In The Beet Queen Louise Erdrich has returned to the setting, period, narrative techniques, and to some of the characters, of her admired first novel, Love Medicine, and has made something even richer out of them. Once again we are in North Dakota, at various times between the Great Depression and the present (chapters in Love Medicine are dated between 1934 and 1984, those in The Beet Queen between 1932 and 1972). The Beet Queen of the second book's title is Dot, a girl we saw later in her life in Love Medicine; in the second as in the first novel, some chapters are narrated in the third person, others by one or another of the characters - a technique which may at first seem unnecessarily elaborate or insufficiently exploited, but in time comes to seem right, a gesture of respect for even small differences in perception. Miss Erdrich is as shrewd about complex long-term human bonds in The Beet Queen as she was in the earlier novel, and her sense of comedy is more interesting than it was before. Most of the central characters are now whites rather than Indians, but these new characters and the book they inhabit have taken over one important quality of the Indian experience we saw in Love Medicine: to live in one sort of reality most of the time and either be able to enter into another or imagine how one might be able to enter into another: more specifically, to live in what seems in many ways an ethnically anonymous, junk-food culture, and yet be able to believe - at least sometimes, at least a bit - that there is or that there was a different, richer sort of reality of which one might partake, though its categories and language are now elusive or available only in pieces, and therefore almost certain to be distorted. How great will the distortion be? How much will it matter? In such questions there is potential for considerable comic intricacy.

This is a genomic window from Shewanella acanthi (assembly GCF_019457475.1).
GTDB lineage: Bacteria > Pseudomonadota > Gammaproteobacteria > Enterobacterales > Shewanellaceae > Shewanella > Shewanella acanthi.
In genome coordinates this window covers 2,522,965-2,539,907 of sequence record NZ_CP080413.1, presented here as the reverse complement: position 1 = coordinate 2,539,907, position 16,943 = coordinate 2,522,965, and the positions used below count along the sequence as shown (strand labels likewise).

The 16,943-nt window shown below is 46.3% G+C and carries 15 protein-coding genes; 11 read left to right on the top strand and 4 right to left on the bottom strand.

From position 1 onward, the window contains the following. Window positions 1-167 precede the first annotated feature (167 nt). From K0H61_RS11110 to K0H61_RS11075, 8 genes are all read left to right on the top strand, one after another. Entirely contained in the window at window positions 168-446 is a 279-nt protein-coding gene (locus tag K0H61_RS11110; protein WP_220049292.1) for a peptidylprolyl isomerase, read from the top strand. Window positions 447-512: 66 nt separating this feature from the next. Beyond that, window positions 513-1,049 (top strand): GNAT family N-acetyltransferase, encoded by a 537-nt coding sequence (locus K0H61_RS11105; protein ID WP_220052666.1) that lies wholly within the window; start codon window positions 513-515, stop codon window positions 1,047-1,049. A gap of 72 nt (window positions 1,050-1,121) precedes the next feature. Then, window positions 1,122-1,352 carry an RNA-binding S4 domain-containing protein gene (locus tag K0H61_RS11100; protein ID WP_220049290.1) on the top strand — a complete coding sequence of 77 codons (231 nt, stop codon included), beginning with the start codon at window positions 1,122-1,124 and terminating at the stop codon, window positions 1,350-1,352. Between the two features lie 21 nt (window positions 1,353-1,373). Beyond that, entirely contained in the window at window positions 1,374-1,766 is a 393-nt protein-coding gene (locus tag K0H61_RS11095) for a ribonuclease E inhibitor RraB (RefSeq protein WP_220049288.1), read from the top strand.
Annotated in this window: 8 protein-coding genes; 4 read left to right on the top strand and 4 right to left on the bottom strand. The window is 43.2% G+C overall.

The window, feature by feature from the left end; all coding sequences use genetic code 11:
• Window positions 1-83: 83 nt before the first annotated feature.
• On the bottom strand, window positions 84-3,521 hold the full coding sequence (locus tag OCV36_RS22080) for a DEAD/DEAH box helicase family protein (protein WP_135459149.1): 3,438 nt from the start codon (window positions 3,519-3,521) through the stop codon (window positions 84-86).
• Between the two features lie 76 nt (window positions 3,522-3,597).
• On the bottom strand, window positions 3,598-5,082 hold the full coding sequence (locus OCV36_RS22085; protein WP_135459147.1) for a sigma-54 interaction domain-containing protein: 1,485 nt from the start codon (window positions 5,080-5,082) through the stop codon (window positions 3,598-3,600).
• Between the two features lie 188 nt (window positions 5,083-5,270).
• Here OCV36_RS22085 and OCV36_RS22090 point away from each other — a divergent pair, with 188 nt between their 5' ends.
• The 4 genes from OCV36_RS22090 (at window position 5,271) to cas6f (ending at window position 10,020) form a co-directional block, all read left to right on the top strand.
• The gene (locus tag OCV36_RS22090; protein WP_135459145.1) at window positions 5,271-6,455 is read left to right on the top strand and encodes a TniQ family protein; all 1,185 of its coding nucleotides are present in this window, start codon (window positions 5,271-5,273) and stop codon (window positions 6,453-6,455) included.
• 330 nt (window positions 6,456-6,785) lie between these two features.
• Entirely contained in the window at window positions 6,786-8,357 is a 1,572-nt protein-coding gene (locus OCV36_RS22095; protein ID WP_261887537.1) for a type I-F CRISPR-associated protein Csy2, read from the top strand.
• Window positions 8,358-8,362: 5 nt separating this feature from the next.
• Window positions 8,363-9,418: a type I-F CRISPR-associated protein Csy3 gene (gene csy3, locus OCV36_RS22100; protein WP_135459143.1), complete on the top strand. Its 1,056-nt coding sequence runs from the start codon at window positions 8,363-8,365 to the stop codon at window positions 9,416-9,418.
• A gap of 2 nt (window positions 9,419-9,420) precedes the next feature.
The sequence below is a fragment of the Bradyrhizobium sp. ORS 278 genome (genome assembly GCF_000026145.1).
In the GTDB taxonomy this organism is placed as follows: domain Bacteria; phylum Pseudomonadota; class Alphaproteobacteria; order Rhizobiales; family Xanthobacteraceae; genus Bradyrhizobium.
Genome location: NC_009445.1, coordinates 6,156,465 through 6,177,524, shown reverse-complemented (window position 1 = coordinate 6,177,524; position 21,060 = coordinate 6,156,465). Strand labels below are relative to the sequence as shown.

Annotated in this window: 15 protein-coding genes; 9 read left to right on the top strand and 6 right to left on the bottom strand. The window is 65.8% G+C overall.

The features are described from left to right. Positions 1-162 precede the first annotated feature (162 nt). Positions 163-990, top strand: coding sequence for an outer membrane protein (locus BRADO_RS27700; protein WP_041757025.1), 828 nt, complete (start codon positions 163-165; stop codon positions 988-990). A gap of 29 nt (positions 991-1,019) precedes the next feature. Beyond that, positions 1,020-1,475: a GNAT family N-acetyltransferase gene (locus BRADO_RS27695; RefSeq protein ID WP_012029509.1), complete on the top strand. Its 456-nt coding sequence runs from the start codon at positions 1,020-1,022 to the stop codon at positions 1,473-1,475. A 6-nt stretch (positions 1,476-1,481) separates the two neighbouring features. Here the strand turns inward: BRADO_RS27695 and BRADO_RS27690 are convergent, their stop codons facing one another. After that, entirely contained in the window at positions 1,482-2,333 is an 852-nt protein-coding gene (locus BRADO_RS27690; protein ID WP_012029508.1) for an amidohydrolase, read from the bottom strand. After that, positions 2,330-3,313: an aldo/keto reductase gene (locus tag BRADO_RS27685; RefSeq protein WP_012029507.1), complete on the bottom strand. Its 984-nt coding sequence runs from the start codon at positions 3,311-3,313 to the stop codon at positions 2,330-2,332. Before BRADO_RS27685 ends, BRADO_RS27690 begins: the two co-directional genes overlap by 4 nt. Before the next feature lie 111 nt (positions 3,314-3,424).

LRB 19 February 1987 | PDF Download